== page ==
3/11/09 -THE SK BASEBALL DISCUSSION BREAKDOWN - Now let's talk about what went down in the meeting today. Here are some snippets/highlights.
- Jerry Katzoff stepped up to the plate and made it clear that whatever they are asking for today has nothing to do with the completion of baseball stadium.
- "When we came into town - we were told don’t just bring baseball, build an retail district." - Jerry Katzoff
- SK Baseball believes 9,000+ people will come to each game.
- SK Baseball has spent $80,000,000 thus far on the stadium. And Katzoff broke it down in terms of cost: $20,000,000 of that came from rental car tax. $10,000,000 came from their partner Simon, and the remaining $50,000,000 have come from their own pockets. They estimate $25,000,000 more in costs to finish stadium and they have the funds to pay it.
- They have employed 275+ construction workers on daily basis.
50 full time employees to run Reno Aces headquarters, 200 game day employees, and concessionaire will have175 employees per game day as well.
- Doug Brown, branch manager for Devcon Construction, and other various union groups (Ironworkers Union, etc) spoke in favor of the project.
Dave Aiazzi: Dave had some initial questions on timelines (receivables) i.e. when construction would start on the phase in question. Katzoff answered construction would begin as soon as financing was secured, and re-iterated it would be much easier to find financing with these amendments in place. Later in the nearly 2 hour long discussion, Dave brought up some valid points, like the amount of public opposition when the Redevelopment Agency spent $16,000,000 to build a theater downtown that everyone thought would be an utter failure, and cited it as one of the first projects that started bringing people back downtown. and that one of the primary goals of a redevelopment agency is to raise property values. That's what the redevelopment agency is about. With land values declining downtown, he felt it wasn't right to sit back and not do anything. One of the real sticking points of the deal for Aiazzi was the $6.6 mil reimbursement for the Citicenter property, a property the RDA is obligated to purchase from RTC for retail development associated with the ballpark; a sweet spot when the RDA is struggling to decide how to pay RTC for that property.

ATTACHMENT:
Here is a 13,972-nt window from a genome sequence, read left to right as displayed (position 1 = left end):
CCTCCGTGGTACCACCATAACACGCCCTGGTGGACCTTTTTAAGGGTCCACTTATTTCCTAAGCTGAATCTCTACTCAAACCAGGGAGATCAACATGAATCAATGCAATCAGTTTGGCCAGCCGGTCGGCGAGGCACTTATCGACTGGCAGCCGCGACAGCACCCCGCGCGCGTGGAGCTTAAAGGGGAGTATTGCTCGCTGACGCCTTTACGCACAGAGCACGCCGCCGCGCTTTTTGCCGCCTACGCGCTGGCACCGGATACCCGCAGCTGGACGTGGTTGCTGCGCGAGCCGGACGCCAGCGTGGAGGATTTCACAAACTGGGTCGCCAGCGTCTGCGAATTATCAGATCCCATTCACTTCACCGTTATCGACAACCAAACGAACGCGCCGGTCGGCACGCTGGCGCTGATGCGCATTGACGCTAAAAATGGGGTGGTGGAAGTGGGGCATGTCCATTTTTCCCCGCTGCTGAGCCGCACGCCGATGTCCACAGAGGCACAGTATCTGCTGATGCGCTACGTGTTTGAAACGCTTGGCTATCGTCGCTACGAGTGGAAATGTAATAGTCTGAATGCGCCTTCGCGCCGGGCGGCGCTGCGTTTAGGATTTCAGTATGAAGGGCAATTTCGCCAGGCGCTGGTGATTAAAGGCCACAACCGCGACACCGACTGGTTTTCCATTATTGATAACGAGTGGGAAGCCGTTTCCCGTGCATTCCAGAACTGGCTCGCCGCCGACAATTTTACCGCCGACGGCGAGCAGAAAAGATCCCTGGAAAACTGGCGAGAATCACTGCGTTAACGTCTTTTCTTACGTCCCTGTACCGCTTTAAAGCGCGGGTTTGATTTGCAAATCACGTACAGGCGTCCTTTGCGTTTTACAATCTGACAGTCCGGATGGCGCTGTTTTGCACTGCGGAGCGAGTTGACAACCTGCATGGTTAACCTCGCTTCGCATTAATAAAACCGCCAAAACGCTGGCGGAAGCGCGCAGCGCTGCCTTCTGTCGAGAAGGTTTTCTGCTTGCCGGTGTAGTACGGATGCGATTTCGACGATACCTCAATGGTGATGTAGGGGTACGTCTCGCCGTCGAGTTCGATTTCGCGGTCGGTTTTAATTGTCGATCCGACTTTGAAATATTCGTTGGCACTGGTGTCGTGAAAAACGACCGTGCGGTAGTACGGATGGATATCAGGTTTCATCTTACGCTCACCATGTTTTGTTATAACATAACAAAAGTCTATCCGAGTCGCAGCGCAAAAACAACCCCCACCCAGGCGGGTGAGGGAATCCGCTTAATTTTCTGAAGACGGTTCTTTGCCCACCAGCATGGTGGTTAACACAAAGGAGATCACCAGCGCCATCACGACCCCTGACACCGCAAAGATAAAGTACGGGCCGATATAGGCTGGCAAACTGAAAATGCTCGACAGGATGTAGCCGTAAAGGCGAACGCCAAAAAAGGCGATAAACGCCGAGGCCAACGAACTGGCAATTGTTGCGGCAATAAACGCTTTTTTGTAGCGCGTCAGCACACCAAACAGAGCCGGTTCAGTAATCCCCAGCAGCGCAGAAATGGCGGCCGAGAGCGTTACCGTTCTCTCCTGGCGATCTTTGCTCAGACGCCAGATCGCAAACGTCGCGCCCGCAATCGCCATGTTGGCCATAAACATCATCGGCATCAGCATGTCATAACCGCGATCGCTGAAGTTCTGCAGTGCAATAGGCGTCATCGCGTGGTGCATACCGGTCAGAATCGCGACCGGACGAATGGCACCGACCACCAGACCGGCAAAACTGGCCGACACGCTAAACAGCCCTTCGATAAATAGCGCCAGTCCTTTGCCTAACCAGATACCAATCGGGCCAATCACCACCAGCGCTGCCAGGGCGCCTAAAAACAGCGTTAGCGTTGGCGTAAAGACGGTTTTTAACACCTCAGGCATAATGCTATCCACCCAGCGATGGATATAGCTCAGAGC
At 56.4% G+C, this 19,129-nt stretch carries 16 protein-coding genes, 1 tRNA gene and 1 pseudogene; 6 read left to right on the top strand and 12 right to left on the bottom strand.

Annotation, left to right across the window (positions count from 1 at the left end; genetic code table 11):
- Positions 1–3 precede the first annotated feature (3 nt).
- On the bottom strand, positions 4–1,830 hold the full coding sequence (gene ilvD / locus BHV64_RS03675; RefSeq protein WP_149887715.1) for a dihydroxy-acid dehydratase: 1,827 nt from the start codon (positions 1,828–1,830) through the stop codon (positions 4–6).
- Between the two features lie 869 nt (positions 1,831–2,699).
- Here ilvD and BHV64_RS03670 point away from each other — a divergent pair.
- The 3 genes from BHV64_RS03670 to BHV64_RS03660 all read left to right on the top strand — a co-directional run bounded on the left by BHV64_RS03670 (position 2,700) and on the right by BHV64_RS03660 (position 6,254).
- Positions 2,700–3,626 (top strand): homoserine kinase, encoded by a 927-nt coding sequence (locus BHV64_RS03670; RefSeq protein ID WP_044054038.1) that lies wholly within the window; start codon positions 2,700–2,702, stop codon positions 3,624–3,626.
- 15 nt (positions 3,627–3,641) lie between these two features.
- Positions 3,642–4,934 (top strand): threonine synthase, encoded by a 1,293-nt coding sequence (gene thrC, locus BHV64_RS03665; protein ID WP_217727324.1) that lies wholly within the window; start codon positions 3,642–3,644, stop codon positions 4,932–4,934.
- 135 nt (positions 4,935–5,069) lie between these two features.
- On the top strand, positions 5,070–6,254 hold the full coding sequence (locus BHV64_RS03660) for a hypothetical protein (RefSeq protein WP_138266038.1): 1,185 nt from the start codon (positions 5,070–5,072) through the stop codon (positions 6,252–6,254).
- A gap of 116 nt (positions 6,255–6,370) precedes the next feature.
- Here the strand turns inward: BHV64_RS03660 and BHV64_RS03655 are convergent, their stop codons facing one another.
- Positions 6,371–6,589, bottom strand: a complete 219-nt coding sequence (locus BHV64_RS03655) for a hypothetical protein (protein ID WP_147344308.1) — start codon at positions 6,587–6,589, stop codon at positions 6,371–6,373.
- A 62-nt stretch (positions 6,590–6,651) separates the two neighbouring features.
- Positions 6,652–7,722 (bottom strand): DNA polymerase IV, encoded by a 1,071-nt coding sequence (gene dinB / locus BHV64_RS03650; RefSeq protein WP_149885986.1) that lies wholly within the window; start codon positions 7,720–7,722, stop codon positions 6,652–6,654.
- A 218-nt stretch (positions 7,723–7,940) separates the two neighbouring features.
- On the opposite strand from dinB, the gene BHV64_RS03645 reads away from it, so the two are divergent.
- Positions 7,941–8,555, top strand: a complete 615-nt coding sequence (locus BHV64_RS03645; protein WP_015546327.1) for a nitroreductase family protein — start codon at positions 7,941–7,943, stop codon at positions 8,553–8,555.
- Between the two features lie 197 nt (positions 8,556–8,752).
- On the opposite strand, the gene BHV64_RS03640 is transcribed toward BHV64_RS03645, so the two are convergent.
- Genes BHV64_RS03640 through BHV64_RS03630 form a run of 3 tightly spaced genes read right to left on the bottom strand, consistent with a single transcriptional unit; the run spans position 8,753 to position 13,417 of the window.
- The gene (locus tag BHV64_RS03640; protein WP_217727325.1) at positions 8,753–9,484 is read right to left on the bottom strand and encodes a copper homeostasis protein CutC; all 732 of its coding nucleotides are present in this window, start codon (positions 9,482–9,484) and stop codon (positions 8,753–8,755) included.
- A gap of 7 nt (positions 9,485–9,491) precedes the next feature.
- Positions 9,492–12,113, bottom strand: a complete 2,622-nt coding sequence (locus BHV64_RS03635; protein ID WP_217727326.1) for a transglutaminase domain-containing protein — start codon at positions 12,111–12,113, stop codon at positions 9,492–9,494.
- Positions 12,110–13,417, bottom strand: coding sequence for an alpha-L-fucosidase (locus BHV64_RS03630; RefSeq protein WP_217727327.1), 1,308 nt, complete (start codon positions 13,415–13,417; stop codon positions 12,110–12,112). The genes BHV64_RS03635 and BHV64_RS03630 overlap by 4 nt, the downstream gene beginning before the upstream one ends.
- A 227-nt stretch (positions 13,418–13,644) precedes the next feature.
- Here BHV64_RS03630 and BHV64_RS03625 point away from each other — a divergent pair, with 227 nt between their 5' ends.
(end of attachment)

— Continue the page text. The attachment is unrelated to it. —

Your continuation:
Sharon Zadra: Wanted to know of any projects pending or proposed in Redevelopment Area 2 that would suffer or be handicapped if this action moved forward today, and wanted project-by-project breakdown. Mark Lewis responded with these:
1. UNR Gateway Project: Develop 8th and 9th street between I-80 and University…working with UNR to develop Memorandum Of Understanding, and would not be impacted by the SK Baseball amendments.
2. Tessera project, also in RDA2, from 5th Street to I-80, from Virginia St. to Evans Avenue, would have no impact because it would be a TIF district
3. Virginia Street Gateway project, involves gateway art on or around the Virginia Street I-80 Overpass, would not be impacted because other funding sources will fund this project, (such as Community Pride Block Grants)
4. South Virginia Street Landscape Project which involves streetscaping Virginia Street from Liberty to the Convention Center, would could potentially have some impact